Turkey has followed through on a pledge President Recep Tayyip Erdogan announced in March in withdrawing itself from an international treaty to prevent violence against women.
May 11 marked the tenth anniversary of the Council of Europe Convention on Preventing and Combating Violence against Women and Domestic Violence, known as the Istanbul Convention.
It created robust and legally binding standards for governments to prevent violence against all women and girls, support survivors, and hold abusers to account.
34 countries have now ratified it, but Erdogan instead made the unprecedented decision to withdraw. Months ago this decision caused condemnation from many Turks and western allies and now it has caused further frustration from critics who say the move puts Turkey even further out of step with the bloc it applied to join in 1987.
Thousands were prepared to protest across Turkey after a court appeal to pause the withdrawal was rejected.
“We will continue our struggle,” said Canan Gullu, president of the Federation of Turkish Women’s Association. “Turkey is shooting itself in the foot with this decision,” added Gullu.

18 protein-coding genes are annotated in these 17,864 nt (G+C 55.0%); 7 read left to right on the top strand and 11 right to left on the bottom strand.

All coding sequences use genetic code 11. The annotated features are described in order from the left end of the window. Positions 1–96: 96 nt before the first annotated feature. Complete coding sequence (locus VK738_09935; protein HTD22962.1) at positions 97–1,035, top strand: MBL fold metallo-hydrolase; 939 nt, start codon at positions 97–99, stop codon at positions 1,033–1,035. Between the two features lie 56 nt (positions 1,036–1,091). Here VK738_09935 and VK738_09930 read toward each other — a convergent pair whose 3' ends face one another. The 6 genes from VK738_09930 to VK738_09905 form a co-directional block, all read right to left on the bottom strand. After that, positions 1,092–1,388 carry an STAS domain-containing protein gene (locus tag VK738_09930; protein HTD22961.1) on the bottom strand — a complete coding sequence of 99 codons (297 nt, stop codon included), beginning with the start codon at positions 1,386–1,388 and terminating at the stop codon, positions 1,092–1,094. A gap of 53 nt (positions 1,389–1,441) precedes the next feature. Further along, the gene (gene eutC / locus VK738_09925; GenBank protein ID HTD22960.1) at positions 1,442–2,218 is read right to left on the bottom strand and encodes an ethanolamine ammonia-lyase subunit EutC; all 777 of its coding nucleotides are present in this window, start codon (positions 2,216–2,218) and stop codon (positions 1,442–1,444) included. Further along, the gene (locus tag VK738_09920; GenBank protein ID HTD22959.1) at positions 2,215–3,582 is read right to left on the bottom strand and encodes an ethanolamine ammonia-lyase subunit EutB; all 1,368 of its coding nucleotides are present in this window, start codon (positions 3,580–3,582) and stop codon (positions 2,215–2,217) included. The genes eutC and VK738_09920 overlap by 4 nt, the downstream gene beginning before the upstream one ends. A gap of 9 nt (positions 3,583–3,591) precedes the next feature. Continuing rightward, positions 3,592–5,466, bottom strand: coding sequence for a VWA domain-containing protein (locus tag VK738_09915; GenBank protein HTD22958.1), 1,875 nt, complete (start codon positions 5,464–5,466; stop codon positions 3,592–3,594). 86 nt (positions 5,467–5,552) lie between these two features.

She explained that since March, women and other vulnerable groups in Turkish society have been hesitant to ask for aid, and even less likely to receive it. Covid-19 fuelled financial issues has caused a dramatic increase in violence against women.
Pre-pandemic, femicide was on the rise in Turkey. One monitoring group said that it was logging roughly one per day for the last five years.
“The Covid-19 pandemic has exposed violence against women as one of the most far-reaching and persistent rights abuses, and a daily threat to the lives and health of women and girls around the world,” said Hillary Margolis, senior women’s rights researcher at Human Rights Watch.
Advocates of the Instabul convention have said that more stringent implementation is needed.
However, Turkey’s conservatives and Erdogan’s Islamist-rooted AK Party claim the treaty undermine family structures in place that protect society.
Following a wave of anti-LGBT attitudes and legislation across Eastern Europe, they have also said that it promotes homosexuality due to its principle of non-discrimination on the grounds of sexual orientation.
“Our country’s withdrawal from the convention will not lead to any legal or practical shortcoming in the prevention of violence against women,” Erdogan’s office insisted in a statement it released recently.
Dunja Mijatovic, Council of Europe Commissioner for Human Rights, penned a letter to Turkey’s interior and justice ministers expressing concern about a rise in homophobic narratives by some officials who specifically targetted the convention.
She wrote: “All the measures provided for by the Istanbul Convention reinforce family foundations and links by preventing and combating the main cause of the destruction of families, that is, violence”.